'Easy thing to do is nothing': Players to take stand against racism
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'Easy thing to do is nothing': Players to take stand against racism

National vice-captain Rachael Haynes says her teammates' desire to develop a better understanding of prejudice in this country is a driving force behind the decision taken by Australia's and New Zealand's players to take a stance against global racism and Aboriginal deaths in custody.

After their male colleagues were slammed by former West Indies great Michael Holding for not taking a knee during the tour of England, Meg Lanning's team will form a Barefoot Circle in recognition of the inequality between black and white Australia.

Australia's players are supportive of the Black Lives Matter movement but this gesture on Saturday continues the steps taken by the side last season regarding reconciliation.

It has been driven by senior players Lanning, Haynes, Alyssa Healy and Ash Gardner. Gardner is just the third Indigenous player to wear the baggy green.

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An elder will deliver a Welcome to Country and an official statement of support in the crowd, as opposed to on the field due to COVID-19 protocols, before players carry a giant 12x12-metre silk featuring artwork by Aunty Fiona Clarke onto Allan Border Field. Clarke is a direct descendant of a member of the Aboriginal team which toured England in 1868.

The barefoot circle, which is about connecting to country while acknowledging and paying respect to the traditional owners of the land, will also take place at training or before games each time they visit a new city.

Warrnambool artist Aunty Fiona Clarke created the Walkabout Wickets design, which has adorned Australian jerseys.

Warrnambool artist Aunty Fiona Clarke created the Walkabout Wickets design, which has adorned Australian jerseys.Credit:Rob Gunstone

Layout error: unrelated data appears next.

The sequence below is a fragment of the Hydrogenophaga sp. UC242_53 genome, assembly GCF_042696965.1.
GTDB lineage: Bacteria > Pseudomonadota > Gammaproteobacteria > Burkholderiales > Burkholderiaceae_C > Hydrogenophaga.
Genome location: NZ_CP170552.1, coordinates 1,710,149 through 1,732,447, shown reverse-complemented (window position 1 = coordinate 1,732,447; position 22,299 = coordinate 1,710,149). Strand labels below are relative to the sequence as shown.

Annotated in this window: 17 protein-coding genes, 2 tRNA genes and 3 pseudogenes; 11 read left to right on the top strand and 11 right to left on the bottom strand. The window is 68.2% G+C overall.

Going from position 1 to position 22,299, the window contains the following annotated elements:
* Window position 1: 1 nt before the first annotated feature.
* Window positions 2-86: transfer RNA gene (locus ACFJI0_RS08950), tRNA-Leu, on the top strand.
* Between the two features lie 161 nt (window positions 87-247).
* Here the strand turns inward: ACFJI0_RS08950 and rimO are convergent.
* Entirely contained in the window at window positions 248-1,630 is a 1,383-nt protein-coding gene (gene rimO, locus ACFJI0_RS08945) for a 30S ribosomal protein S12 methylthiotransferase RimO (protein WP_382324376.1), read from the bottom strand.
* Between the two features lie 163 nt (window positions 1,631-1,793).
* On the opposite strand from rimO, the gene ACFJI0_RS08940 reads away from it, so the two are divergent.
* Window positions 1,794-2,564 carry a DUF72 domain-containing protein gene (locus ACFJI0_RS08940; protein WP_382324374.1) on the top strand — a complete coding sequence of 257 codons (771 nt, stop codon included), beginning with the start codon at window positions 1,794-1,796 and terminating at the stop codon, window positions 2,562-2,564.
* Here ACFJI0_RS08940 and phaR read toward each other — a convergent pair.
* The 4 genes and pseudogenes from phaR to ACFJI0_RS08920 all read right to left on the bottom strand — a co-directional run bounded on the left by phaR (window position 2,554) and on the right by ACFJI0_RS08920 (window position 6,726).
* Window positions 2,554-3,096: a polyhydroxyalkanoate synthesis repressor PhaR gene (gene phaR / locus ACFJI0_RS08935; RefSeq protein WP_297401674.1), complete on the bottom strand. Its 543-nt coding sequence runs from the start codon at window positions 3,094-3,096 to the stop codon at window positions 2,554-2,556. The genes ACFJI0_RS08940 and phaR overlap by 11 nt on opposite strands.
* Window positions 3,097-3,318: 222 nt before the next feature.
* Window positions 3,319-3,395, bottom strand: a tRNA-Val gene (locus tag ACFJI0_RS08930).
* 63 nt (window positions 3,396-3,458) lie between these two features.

The team will wear the Walkabout Wickets logo designed by Clarke on the collar of their shirts this season.

Haynes says the team, which six months ago lifted the Twenty20 World Cup in front of more than 86,000 fans at the MCG, wants to use its profile to raise awareness about racism in Australia.

"The easy thing to do is nothing, to be honest, but it's really positive our team has recognised they need to use their profile to build awareness around these things," Haynes, a member of the team which lifted the Twenty20 World Cup in front of more than 86,000 fans at the MCG six months ago, said.

She said she did not want their actions to be seen as "tokenistic".

The Australian women's team wore  jerseys featuring the Walkabout Wickets artwork for a match against England earlier this year.

The Australian women's team wore jerseys featuring the Walkabout Wickets artwork for a match against England earlier this year.Credit:Getty

"From our point of view we want to have a better understanding of racism in our country and also what we can do to better support people who experience it, I feel like that's a big part of it," Haynes said.

"A lot of the players just talking when we came into camp spoke about how they felt like it was something they wanted to learn more about.

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"As a team we want to support everyone in our group in doing that and provide little opportunities in the year so that there's real confidence around advocating and supporting our Indigenous athletes as best we can."

Meanwhile, star all-rounder Ellyse Perry's hopes of playing in the first match of Australia's international summer were dealt a further blow on Thursday after she missed the 40 overs a side practice game against the White Ferns.

The team's hierarchy and sports science staff were due to make a call overnight on her availability for Saturday's series-opener but there must be considerable doubt as to whether she will get on the park.

The 29-year-old has not played a competitive game since suffering a severe hamstring injury in the field in the final group game of the T20 World Cup against New Zealand in March.

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